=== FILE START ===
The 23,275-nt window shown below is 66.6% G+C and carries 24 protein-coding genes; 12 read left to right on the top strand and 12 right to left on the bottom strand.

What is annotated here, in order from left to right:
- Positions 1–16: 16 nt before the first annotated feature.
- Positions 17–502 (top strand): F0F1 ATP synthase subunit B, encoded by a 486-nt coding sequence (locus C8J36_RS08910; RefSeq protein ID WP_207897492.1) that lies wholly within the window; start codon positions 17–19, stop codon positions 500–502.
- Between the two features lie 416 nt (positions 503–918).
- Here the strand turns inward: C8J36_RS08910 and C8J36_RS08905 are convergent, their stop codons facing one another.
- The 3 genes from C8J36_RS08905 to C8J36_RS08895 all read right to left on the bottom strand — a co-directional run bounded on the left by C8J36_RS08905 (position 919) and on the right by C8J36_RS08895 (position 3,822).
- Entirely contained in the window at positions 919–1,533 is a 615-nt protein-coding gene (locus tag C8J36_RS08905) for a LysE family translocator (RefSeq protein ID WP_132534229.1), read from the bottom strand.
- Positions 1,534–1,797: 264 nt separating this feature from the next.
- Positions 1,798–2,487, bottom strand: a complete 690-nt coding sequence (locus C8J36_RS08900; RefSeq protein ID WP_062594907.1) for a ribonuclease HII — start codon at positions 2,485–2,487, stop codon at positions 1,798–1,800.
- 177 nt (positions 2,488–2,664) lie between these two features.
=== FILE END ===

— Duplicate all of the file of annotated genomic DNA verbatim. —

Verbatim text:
The 23,275-nt window shown below is 66.6% G+C and carries 24 protein-coding genes; 12 read left to right on the top strand and 12 right to left on the bottom strand.

What is annotated here, in order from left to right:
- Positions 1–16: 16 nt before the first annotated feature.
- Positions 17–502 (top strand): F0F1 ATP synthase subunit B, encoded by a 486-nt coding sequence (locus C8J36_RS08910; RefSeq protein ID WP_207897492.1) that lies wholly within the window; start codon positions 17–19, stop codon positions 500–502.
- Between the two features lie 416 nt (positions 503–918).
- Here the strand turns inward: C8J36_RS08910 and C8J36_RS08905 are convergent, their stop codons facing one another.
- The 3 genes from C8J36_RS08905 to C8J36_RS08895 all read right to left on the bottom strand — a co-directional run bounded on the left by C8J36_RS08905 (position 919) and on the right by C8J36_RS08895 (position 3,822).
- Entirely contained in the window at positions 919–1,533 is a 615-nt protein-coding gene (locus tag C8J36_RS08905) for a LysE family translocator (RefSeq protein ID WP_132534229.1), read from the bottom strand.
- Positions 1,534–1,797: 264 nt separating this feature from the next.
- Positions 1,798–2,487, bottom strand: a complete 690-nt coding sequence (locus C8J36_RS08900; RefSeq protein ID WP_062594907.1) for a ribonuclease HII — start codon at positions 2,485–2,487, stop codon at positions 1,798–1,800.
- 177 nt (positions 2,488–2,664) lie between these two features.